A record-breaking number of homes were listed for sale in the Hamilton area last month, according to new data from The Realtors Association of Hamilton-Burlington (RAHB).
And that spike marks a measurable move toward a "healthier" and more balanced market, says the area's real estate board.
'We appear to be moving toward more balance, which tends to be a healthier market overall.' - RAHB CEO George O'Neill
A whopping 3,208 new listings were processed through the organization in May, which is 41.1 per cent higher than May of last year and 34.8 per cent higher than the 10-year average.
In a statement, RAHB CEO George O'Neill said that two months ago, realtors were talking about the low inventory of listings — yet now, they're already talking about a record for new listings.
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"The increase in listings suggests that homeowners have been watching the market, seen home values increase significantly over the last year or two, and decided to take advantage of those increases," O'Neill said.
Seasonally adjusted sales of residential properties were 3.5 per cent lower in May than the same month last year, but O'Neill still considered things steady.
"With the increase in listings and steady sales, we appear to be moving toward more balance, which tends to be a healthier market overall," he said.
When there are more listings, buyers have more choices, and the "balance" he refers to is the balance between what sellers want and what buyers want in terms of price. The lower the number of listings, the more tilted the market is in favour of sellers, fostering bidding wars and higher prices.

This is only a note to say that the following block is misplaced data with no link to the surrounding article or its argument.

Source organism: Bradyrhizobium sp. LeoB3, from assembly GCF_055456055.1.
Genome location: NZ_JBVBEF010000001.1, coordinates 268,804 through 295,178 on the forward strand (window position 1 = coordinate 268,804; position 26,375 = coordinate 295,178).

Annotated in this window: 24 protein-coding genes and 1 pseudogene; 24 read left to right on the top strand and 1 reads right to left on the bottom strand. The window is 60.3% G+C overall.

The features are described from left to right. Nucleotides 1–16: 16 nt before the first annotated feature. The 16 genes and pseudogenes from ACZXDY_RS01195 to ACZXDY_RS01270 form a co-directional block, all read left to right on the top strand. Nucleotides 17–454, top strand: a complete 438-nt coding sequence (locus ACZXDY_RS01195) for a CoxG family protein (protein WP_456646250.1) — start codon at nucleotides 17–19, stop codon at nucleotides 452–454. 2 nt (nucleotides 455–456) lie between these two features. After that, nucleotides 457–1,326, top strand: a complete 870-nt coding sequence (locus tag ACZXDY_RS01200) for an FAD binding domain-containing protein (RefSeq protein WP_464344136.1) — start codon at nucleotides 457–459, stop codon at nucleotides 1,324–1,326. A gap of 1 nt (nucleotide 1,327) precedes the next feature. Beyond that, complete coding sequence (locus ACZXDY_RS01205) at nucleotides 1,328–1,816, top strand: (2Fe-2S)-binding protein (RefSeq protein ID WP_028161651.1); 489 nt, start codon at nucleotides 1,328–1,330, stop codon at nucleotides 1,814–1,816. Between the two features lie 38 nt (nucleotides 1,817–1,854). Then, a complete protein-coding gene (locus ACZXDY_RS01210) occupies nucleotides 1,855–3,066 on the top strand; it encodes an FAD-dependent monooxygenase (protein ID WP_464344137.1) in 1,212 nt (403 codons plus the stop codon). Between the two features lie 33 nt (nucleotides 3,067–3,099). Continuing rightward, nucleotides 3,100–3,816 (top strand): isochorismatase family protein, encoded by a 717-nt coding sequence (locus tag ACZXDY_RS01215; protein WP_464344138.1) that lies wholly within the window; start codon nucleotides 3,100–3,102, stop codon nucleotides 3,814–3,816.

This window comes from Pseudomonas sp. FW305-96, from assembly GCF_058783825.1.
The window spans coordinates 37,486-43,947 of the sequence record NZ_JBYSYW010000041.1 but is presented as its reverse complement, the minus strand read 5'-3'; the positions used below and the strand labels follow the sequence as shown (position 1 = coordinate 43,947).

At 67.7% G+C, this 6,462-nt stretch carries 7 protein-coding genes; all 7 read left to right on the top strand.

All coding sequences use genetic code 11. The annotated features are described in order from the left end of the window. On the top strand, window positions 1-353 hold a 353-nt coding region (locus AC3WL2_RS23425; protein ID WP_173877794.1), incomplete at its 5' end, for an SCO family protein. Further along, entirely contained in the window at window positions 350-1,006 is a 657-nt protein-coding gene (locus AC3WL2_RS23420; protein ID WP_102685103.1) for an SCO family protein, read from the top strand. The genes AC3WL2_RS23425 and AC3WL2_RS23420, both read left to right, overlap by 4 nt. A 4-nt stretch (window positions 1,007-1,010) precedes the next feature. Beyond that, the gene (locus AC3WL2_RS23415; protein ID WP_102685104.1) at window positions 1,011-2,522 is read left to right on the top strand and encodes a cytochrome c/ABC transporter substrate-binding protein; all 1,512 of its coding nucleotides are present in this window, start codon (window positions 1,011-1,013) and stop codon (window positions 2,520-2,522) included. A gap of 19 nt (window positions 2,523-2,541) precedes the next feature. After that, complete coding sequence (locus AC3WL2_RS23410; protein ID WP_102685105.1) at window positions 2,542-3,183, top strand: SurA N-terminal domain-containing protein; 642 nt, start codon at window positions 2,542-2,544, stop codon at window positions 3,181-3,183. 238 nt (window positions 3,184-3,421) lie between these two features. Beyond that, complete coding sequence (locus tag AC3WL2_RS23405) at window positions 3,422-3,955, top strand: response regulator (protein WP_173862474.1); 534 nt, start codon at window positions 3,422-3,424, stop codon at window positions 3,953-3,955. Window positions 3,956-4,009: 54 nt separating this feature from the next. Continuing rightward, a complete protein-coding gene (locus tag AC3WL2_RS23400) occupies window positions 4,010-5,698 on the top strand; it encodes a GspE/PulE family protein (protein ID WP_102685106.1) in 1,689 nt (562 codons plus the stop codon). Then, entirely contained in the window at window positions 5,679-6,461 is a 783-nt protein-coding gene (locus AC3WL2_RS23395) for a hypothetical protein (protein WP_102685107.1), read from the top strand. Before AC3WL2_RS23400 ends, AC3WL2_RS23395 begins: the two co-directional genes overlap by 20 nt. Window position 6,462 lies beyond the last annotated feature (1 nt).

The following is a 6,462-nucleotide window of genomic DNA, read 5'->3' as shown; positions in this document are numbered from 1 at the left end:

Nonetheless, prices in the region continued to rise, the RAHB says. The median price of freehold properties rose by 20.2 per cent over the same month last year, while the median price for a condo increased by 22.3 per cent compared to the same time period.
The average sale price in the region for May was $604,848, the organization says.
In April, the provincial government announced measures to try to help cool Toronto's extreme housing market growth, with an additional focus on the Greater Golden Horseshoe.
O'Neill says that he has often been asked whether or not the change in the amount of listings relates to the province's Fair Housing Plan.
The plan expands rent control to all units, including those built after 1991, takes a look at realtor practices like representing both buyer and seller on a deal, and caps rent increases at 2.5 per cent even if the rate of inflation is higher, among other measures.
He wonders if even just the talk of controls contributed to people deciding what to do.
"Our members reported seeing a shift in the market even before the announcement," O'Neill said. "It's possible that sellers read and heard that changes were coming and decided to act sooner rather than later.
"Sales remain strong, suggesting the Non-Resident Speculation Tax announced in April doesn't seem to have had an influence in our area."